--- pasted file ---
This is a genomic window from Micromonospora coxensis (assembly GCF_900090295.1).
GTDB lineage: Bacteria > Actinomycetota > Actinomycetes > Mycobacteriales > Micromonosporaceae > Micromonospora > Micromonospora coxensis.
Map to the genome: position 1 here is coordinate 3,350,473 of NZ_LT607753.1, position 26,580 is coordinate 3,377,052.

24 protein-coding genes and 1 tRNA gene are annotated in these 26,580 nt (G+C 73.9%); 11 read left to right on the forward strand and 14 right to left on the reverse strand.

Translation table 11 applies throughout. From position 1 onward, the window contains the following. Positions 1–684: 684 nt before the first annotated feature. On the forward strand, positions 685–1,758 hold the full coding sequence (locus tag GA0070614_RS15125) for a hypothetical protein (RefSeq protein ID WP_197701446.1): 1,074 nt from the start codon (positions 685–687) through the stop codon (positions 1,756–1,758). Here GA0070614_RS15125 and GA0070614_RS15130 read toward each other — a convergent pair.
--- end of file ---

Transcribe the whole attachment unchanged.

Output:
This is a genomic window from Micromonospora coxensis (assembly GCF_900090295.1).
GTDB lineage: Bacteria > Actinomycetota > Actinomycetes > Mycobacteriales > Micromonosporaceae > Micromonospora > Micromonospora coxensis.
Map to the genome: position 1 here is coordinate 3,350,473 of NZ_LT607753.1, position 26,580 is coordinate 3,377,052.

24 protein-coding genes and 1 tRNA gene are annotated in these 26,580 nt (G+C 73.9%); 11 read left to right on the forward strand and 14 right to left on the reverse strand.

Translation table 11 applies throughout. From position 1 onward, the window contains the following. Positions 1–684: 684 nt before the first annotated feature. On the forward strand, positions 685–1,758 hold the full coding sequence (locus tag GA0070614_RS15125) for a hypothetical protein (RefSeq protein ID WP_197701446.1): 1,074 nt from the start codon (positions 685–687) through the stop codon (positions 1,756–1,758). Here GA0070614_RS15125 and GA0070614_RS15130 read toward each other — a convergent pair.